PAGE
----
And it contrasted that personal statement with this one from a state school pupil: "In Year 11 we were taken on a school trip to Cadbury World to analyse the aspects of the business. During the day we were given a presentation by the workers at Cadbury World who explained how they advertise, produce and promote their new and existing products. I felt this was particularly valuable to my understanding of the business world."

"In the final GCSE year there was an opportunity for a group of us to manage the school lockers."

WHAT ARE PERSONAL STATEMENTS?

Applicants are accepted on to university courses on the basis of their A-level results as well as their personal statement.

The idea of these is that applicants write about themselves and show universities or colleges they are right for a course.

They usually list achievements, in and out of school or college, interests and hobbies as well as work experience.

The charity argues that the personal statement system "further disadvantages" teenagers from low- and middle income homes.

It says it could be made fairer if there was a limit on the number of activities people could list and if there was more of a focus on what applicants might contribute to university life.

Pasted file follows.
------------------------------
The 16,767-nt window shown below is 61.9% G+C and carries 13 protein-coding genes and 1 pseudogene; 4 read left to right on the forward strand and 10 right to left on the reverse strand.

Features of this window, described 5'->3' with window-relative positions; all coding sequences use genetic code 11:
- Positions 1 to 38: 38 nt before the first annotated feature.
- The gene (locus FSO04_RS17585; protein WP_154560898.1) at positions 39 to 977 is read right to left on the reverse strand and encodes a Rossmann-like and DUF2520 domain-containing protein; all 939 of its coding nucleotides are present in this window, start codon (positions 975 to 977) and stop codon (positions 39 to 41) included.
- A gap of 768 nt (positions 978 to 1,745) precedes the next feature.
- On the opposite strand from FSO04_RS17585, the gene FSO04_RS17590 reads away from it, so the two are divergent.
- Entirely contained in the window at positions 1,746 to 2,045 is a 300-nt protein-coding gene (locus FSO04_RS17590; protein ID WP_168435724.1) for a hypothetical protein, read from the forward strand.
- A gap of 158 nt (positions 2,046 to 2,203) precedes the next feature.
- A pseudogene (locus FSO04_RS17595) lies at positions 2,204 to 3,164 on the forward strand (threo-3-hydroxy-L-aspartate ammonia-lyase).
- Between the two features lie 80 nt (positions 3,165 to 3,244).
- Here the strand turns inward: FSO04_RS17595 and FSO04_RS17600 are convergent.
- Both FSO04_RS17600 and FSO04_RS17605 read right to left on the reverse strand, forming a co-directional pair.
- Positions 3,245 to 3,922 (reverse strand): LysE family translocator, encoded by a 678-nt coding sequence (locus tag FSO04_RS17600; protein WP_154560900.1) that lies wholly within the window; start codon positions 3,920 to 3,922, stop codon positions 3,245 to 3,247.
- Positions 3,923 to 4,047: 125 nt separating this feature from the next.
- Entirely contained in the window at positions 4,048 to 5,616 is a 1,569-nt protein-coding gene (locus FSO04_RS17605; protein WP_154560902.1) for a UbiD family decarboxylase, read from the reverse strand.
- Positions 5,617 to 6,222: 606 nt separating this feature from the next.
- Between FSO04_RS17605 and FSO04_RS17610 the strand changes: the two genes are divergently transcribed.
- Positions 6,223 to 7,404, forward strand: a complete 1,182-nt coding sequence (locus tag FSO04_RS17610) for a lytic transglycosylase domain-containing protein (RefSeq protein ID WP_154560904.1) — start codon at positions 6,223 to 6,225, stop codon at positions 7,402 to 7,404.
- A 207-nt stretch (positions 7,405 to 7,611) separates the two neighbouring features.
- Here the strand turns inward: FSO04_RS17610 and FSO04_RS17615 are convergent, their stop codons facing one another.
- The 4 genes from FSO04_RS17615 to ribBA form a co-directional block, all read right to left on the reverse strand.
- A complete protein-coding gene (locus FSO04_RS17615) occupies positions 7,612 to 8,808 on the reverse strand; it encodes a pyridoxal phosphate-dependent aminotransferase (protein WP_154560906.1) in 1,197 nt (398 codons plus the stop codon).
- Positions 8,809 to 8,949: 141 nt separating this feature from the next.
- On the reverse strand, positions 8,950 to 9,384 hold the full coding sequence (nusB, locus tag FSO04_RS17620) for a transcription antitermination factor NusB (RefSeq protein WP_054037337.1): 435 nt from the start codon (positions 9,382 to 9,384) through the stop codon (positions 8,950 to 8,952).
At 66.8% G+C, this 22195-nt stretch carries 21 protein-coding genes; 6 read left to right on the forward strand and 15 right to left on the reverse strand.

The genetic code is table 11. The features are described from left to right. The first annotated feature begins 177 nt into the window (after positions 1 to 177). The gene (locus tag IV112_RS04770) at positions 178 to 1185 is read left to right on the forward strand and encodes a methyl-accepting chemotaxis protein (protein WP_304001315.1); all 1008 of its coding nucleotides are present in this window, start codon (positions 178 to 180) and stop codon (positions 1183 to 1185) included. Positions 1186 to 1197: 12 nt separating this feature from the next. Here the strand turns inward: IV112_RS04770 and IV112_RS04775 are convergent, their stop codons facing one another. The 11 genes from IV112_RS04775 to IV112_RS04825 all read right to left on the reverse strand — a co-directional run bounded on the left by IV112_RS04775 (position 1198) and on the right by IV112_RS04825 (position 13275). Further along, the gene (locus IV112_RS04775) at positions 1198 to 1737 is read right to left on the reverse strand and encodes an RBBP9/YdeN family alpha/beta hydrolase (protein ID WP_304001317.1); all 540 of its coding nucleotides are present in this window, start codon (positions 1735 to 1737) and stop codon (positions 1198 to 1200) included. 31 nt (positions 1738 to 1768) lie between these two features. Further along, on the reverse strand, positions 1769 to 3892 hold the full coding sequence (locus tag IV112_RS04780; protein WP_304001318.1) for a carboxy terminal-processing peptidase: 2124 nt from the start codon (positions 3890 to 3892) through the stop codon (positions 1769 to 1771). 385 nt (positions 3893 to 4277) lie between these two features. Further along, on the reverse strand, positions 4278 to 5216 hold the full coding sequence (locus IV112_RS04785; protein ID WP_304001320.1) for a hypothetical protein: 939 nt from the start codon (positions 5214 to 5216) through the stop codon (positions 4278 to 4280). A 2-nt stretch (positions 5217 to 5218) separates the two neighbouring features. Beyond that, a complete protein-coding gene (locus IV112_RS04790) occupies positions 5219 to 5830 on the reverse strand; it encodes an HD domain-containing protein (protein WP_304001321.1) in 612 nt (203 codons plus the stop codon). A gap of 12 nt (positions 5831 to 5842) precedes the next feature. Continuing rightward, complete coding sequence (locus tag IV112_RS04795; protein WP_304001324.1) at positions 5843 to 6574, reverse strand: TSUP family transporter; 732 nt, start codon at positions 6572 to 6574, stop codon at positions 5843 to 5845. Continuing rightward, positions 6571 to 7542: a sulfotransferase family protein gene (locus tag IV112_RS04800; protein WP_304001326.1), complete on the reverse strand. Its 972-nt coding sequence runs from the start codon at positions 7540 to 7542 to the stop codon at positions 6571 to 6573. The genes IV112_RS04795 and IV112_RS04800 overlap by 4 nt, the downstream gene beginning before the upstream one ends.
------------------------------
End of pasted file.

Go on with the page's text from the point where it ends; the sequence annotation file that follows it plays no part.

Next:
It also recommended that more schools and colleges helped pupils with their university applications and that more professions offered work placements to young people from middle- and low-income families.

Sutton Trust chairman Sir Peter Lampl said: "This research suggests that the personal statement further disadvantages [applicants] from low- and middle-income backgrounds. Good state schools and colleges already help their most able students apply for places in leading universities. This should become the norm."

"But admissions processes also need to change. Personal statements should be more than an excuse to highlight past advantages."

Tips

Universities say the personal statement is "only one factor" taken in to account when offering places.